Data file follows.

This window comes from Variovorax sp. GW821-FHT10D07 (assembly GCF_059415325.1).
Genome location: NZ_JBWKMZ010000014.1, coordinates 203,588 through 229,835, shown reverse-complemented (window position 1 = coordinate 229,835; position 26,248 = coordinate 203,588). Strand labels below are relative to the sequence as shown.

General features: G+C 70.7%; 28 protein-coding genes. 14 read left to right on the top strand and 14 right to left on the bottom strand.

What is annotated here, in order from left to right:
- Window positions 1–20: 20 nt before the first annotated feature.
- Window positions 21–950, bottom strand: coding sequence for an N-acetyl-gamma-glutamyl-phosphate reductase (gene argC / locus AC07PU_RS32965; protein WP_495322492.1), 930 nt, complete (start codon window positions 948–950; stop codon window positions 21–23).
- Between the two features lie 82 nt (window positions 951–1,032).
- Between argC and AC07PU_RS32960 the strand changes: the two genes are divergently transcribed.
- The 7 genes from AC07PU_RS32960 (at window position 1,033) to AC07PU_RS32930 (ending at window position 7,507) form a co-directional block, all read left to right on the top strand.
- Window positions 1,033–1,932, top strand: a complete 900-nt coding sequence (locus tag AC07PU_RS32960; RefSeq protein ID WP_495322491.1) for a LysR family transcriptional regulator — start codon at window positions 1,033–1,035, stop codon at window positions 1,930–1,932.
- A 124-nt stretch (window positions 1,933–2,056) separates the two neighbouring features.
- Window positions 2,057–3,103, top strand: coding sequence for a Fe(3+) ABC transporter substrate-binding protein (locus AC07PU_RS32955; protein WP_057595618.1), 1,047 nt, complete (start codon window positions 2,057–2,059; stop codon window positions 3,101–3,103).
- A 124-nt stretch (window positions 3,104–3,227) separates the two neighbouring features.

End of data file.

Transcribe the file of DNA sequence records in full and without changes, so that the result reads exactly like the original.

This window comes from Variovorax sp. GW821-FHT10D07 (assembly GCF_059415325.1).
Genome location: NZ_JBWKMZ010000014.1, coordinates 203,588 through 229,835, shown reverse-complemented (window position 1 = coordinate 229,835; position 26,248 = coordinate 203,588). Strand labels below are relative to the sequence as shown.

General features: G+C 70.7%; 28 protein-coding genes. 14 read left to right on the top strand and 14 right to left on the bottom strand.

What is annotated here, in order from left to right:
- Window positions 1–20: 20 nt before the first annotated feature.
- Window positions 21–950, bottom strand: coding sequence for an N-acetyl-gamma-glutamyl-phosphate reductase (gene argC / locus AC07PU_RS32965; protein WP_495322492.1), 930 nt, complete (start codon window positions 948–950; stop codon window positions 21–23).
- Between the two features lie 82 nt (window positions 951–1,032).
- Between argC and AC07PU_RS32960 the strand changes: the two genes are divergently transcribed.
- The 7 genes from AC07PU_RS32960 (at window position 1,033) to AC07PU_RS32930 (ending at window position 7,507) form a co-directional block, all read left to right on the top strand.
- Window positions 1,033–1,932, top strand: a complete 900-nt coding sequence (locus tag AC07PU_RS32960; RefSeq protein ID WP_495322491.1) for a LysR family transcriptional regulator — start codon at window positions 1,033–1,035, stop codon at window positions 1,930–1,932.
- A 124-nt stretch (window positions 1,933–2,056) separates the two neighbouring features.
- Window positions 2,057–3,103, top strand: coding sequence for a Fe(3+) ABC transporter substrate-binding protein (locus AC07PU_RS32955; protein WP_057595618.1), 1,047 nt, complete (start codon window positions 2,057–2,059; stop codon window positions 3,101–3,103).
- A 124-nt stretch (window positions 3,104–3,227) separates the two neighbouring features.